“It’s always great when a publisher has something adapted into another medium, but at the beginning you’re trying to publish great books with great storytellers who are invested fully in becoming an amazing novelist,” says John Schoenfelder, senior editor for Mulholland Books, an imprint of Little, Brown, which published Santora’s “15 Digits.” (Schoenfelder is making the leap to film himself, with plans to segue as a senior VP with Scott Rudin’s shingle as of May 1.)
Baer and Greene first developed the concept that became “Kill Switch” a decade ago, and it was initially envisioned as a screenplay. As the two got busy on “SVU,” a 35-page outline of the book sat in a drawer for years until Baer was approached by book agent Lydia Wills, then with Paradigm, asking if he had any ideas for a medical thriller.
After writing a few chapters based on the screenplay outline, they landed the deal with Kensington. “Kill Switch” is on track to come back full circle as a feature, with movie rights optioned prior to publication by producer Kevin McCormick. Katherine Heigl is attached to star as forensic psychologist Claire Waters. The second book in the trilogy, “Kill Again,” is slated for release in December.
The forced downtime during the writers strike of November 2007-February 2008 was the catalyst for both Gordon and Santora.
Tackling a novel was something Gordon had wanted to do since he wrote his first manuscript in college. He made a choice to stick with the high-intensity drama milieu he knew well from his years on “The X-Files” and “24.”
After he got started on the first 150 pages during the strike period, it didn’t take long for his then-agent Abate to set him up at Simon & Schuster. Gordon’s political conspiracy thriller “Gideon’s War” was published in January 2011, and followed a year later by “Hard Target.”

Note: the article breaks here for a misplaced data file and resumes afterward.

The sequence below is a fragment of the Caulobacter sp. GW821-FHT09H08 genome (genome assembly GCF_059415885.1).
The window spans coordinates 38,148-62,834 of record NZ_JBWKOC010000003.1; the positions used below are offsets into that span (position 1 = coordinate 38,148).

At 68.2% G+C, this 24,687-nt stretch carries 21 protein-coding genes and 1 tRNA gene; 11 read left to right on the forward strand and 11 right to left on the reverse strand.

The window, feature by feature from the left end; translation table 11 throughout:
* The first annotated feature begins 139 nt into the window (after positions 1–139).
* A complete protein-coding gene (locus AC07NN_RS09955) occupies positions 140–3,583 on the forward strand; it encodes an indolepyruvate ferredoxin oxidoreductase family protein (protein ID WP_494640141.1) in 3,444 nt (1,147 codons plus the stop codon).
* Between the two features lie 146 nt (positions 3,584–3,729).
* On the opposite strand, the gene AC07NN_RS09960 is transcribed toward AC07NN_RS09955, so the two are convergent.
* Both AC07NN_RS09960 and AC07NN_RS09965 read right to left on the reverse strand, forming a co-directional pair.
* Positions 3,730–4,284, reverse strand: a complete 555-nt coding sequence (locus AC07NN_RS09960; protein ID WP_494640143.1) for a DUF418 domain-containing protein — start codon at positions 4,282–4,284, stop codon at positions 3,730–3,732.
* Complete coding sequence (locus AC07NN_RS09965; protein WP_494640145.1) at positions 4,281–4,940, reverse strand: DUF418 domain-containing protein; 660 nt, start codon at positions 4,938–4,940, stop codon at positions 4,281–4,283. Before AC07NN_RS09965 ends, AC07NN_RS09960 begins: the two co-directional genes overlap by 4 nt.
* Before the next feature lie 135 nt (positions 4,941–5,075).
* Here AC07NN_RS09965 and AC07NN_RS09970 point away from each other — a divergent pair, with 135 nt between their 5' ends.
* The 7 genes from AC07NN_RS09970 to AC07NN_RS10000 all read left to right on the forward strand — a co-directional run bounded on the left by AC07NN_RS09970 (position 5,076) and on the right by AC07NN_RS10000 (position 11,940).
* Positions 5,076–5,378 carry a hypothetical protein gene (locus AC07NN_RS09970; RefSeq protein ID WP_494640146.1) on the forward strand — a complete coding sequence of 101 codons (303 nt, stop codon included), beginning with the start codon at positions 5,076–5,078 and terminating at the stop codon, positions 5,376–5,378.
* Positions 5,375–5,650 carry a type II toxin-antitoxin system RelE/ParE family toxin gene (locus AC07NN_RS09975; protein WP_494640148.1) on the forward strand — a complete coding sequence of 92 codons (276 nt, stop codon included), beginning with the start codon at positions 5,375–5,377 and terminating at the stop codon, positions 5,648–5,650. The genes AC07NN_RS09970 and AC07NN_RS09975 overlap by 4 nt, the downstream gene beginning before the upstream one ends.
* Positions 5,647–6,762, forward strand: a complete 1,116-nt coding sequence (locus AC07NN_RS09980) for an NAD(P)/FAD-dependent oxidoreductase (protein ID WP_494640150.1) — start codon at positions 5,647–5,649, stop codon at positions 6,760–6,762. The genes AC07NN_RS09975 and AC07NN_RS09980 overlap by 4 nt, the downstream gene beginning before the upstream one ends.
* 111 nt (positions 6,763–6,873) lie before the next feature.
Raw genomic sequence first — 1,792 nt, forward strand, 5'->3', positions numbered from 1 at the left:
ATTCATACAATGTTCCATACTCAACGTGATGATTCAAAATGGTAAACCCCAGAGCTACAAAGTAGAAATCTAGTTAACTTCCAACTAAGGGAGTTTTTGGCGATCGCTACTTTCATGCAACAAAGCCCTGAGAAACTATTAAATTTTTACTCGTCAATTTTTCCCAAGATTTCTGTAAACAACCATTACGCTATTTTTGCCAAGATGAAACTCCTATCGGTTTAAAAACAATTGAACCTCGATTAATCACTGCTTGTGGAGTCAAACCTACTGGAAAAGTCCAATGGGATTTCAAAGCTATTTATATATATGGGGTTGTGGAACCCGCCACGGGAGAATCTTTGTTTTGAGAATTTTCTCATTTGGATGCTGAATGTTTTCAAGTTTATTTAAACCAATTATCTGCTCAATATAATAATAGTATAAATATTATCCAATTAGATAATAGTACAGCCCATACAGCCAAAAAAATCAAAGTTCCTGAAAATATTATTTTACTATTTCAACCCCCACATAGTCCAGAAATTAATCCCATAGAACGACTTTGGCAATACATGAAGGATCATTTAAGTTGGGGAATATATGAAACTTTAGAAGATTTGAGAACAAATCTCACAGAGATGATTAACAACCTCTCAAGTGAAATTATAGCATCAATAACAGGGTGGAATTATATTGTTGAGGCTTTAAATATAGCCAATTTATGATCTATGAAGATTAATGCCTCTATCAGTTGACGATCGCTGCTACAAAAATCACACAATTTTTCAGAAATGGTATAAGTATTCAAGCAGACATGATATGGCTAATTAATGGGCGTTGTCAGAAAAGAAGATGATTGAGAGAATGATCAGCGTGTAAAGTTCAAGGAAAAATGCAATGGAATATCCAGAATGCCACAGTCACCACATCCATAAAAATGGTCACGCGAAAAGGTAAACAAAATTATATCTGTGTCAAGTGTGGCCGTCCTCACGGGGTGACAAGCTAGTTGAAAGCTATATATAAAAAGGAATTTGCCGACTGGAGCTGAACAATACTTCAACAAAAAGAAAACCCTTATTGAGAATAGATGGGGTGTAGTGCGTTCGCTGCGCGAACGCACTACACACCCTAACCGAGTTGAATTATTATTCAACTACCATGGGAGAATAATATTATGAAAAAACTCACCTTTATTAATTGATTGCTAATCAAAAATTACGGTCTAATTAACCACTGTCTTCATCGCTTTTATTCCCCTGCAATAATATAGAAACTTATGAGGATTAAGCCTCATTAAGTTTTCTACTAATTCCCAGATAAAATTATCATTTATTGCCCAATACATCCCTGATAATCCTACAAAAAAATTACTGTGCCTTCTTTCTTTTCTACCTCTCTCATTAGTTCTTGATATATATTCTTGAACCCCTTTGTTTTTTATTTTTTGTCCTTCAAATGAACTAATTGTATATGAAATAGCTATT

“I had the confidence to try something in that wheelhouse because I’d become familiar with it in all my years on ’24,’ and thought I probably wouldn’t crap out halfway through,” Gordon says. “If I tried to do ‘Ulysses’ or something more ambitious, I might not have completed it. I wanted it to be something entertaining to write and to read. I wasn’t gunning for the Pulitzer.”
Book editors like working with TV scribes because they’re accustomed to collaboration. Conversely, for writers, even those who thrive in the give-and-take of a writer’s room, the appeal of doing a book is being able to call the shots without having quite so much input from others.
“I don’t have to worry about budgets and weather. I don’t have to worry about who I can cast. I don’t have to get notes from 17 executives at once,” Santora says. “You’re confined to 53 pages in an hour drama. You’re confined to 110 pages in a feature. In a book, you have 300-plus pages, and you can do all the incredible description you would love to put in a script.”
Working on “Kill Switch” gave Baer and Greene renewed appreciation for the creative contributions that go into telling a story on the screen compared with writing it for the page.